Auckland Council’s central city staff began working towards the council’s goal to reduce the amount of waste going to landfill by 30 per cent. The organic waste generated by the staff in their Graham Street building was processed in an installation of hungry bins, before they were moved to the council's HQ in Albert Street. This simple action resulted in a 25 per cent reduction in waste from the site that would otherwise have gone to landfill.
The sustainability champions at Graham Street, which housed around 500 staff, led the initiative by encouraging staff to separate waste and put food scraps, tea bags and coffee grounds in the kitchen tidy bins. They also regularly collected the nutrient-rich worm tea and castings –great compost for the garden. About four litres of worm tea were produced every couple of weeks and each hungry bin produced around 10 litres of prime compost every six months.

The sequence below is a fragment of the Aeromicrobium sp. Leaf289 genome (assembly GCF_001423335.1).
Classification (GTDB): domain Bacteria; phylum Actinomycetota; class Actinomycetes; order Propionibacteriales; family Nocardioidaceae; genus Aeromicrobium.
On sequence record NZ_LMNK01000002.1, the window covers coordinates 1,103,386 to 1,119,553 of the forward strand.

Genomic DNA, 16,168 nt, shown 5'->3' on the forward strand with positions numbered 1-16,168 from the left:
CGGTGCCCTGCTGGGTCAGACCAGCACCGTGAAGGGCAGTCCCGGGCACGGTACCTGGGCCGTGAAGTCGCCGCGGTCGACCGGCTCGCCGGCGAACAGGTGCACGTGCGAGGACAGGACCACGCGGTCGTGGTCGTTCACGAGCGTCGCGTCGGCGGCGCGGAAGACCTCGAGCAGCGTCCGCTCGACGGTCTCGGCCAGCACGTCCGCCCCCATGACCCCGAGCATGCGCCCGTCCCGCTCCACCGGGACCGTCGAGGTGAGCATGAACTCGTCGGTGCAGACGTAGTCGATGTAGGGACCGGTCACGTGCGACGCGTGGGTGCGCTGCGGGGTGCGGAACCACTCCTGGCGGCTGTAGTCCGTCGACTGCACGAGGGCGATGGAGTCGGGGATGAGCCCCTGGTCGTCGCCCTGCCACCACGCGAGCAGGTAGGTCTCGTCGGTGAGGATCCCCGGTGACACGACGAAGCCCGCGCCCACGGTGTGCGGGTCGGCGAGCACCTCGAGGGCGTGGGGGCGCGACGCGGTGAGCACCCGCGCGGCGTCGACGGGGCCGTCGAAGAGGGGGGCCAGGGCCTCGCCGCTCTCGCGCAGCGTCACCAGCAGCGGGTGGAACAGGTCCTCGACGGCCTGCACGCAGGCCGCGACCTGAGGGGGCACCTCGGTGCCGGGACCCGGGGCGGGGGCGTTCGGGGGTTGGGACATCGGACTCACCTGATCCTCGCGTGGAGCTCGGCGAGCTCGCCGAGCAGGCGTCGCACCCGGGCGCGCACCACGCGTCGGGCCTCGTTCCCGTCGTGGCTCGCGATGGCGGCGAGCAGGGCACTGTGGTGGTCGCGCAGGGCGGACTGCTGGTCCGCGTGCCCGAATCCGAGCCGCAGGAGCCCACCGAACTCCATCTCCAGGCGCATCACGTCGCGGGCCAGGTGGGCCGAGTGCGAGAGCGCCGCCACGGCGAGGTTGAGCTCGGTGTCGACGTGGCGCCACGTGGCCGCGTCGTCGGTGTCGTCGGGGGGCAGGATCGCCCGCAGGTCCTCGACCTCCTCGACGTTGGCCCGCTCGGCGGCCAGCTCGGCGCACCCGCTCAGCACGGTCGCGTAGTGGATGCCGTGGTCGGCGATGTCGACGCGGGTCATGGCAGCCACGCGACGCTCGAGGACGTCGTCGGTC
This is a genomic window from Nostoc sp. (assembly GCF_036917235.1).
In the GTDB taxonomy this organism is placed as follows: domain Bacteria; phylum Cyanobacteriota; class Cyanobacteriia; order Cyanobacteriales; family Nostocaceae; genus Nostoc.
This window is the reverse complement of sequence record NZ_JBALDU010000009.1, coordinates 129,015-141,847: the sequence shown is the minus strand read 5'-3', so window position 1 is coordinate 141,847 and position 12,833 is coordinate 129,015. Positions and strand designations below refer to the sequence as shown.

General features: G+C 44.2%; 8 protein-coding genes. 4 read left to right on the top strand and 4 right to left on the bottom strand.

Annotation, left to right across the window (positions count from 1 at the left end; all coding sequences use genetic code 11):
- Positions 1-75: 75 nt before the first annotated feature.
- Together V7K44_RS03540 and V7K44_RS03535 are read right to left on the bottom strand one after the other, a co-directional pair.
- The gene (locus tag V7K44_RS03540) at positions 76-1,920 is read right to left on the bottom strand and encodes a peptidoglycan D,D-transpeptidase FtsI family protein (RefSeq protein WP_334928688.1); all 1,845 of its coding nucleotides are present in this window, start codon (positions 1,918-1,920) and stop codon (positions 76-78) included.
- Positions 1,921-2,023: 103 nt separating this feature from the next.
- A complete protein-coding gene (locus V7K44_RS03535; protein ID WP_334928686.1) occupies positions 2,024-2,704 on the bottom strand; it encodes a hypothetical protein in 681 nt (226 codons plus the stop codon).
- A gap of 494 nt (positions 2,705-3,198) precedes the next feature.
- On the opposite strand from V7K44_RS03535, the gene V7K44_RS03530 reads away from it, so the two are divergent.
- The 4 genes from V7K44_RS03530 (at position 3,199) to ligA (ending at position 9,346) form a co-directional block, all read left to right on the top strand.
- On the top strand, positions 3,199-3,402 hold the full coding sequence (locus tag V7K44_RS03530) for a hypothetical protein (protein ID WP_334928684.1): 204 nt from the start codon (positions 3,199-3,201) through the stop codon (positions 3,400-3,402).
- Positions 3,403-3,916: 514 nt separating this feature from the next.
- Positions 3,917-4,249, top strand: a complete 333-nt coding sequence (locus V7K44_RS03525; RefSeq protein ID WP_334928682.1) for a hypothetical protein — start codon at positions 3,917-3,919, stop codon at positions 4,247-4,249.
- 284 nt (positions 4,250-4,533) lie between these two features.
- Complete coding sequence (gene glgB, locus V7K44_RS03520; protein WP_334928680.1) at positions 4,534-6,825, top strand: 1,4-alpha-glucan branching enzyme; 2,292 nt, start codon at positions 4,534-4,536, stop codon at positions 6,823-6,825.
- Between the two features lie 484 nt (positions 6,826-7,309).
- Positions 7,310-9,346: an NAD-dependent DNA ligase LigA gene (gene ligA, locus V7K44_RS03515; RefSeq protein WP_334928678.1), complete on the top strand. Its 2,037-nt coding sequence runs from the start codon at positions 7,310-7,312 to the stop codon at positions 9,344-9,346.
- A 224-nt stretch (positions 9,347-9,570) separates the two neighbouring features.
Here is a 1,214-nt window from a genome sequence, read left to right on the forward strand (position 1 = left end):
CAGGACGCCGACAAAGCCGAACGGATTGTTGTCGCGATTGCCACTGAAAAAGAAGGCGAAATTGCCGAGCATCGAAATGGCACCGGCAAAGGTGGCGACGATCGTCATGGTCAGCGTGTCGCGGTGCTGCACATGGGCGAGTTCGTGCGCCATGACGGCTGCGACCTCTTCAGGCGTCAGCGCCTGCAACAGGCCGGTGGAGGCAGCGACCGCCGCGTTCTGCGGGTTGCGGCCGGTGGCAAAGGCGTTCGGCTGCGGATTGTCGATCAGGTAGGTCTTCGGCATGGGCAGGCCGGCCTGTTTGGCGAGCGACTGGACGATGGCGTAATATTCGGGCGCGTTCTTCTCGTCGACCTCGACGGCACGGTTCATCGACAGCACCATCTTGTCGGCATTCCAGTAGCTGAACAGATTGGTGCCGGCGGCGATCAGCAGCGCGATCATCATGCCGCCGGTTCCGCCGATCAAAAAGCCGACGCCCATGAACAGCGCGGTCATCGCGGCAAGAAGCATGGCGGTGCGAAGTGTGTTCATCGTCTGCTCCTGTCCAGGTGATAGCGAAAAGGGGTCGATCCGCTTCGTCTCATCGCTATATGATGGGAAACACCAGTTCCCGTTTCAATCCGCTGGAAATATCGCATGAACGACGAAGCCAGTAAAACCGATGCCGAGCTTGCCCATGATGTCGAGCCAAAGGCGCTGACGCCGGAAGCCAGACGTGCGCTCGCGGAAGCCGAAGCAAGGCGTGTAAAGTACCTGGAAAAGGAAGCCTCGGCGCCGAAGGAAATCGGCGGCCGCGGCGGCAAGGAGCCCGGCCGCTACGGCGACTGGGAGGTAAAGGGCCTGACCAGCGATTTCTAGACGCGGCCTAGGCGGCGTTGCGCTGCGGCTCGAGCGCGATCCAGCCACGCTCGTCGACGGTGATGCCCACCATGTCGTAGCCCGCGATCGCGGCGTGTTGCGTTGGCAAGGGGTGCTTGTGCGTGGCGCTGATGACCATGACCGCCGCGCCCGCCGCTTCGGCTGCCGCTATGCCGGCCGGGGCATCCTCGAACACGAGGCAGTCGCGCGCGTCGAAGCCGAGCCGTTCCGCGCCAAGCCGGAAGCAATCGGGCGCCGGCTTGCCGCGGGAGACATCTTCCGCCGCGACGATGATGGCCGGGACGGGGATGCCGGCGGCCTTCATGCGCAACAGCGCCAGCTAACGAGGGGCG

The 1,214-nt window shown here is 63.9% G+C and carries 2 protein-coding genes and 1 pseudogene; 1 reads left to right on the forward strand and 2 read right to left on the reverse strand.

Having the hungry bins at the office got everyone thinking about how they could contribute to a better environment, observed the council staff involved with the initiative. They commented that the bins reduced the amount of waste the building send to landfill, showing the region it's possible to achieve waste minimisation goals with some really simple and effective change.
Hungry bins have been installed in many other council properties across the region including civic buildings, some libraries and community facilities. Business and Facilities Sustainability Project Leader at the time, Andrew Walters says the hungry bins were just one of a suite of initiatives rolled out to help reduce waste, save energy and ultimately save money.
“This is about us walking the talk so to speak and the worm bin experience and the other initiatives have shown that just doing a little thing can make a big difference. The great thing about the hungry bin is that it is a modular system and so we can easily add more capacity if we need to.”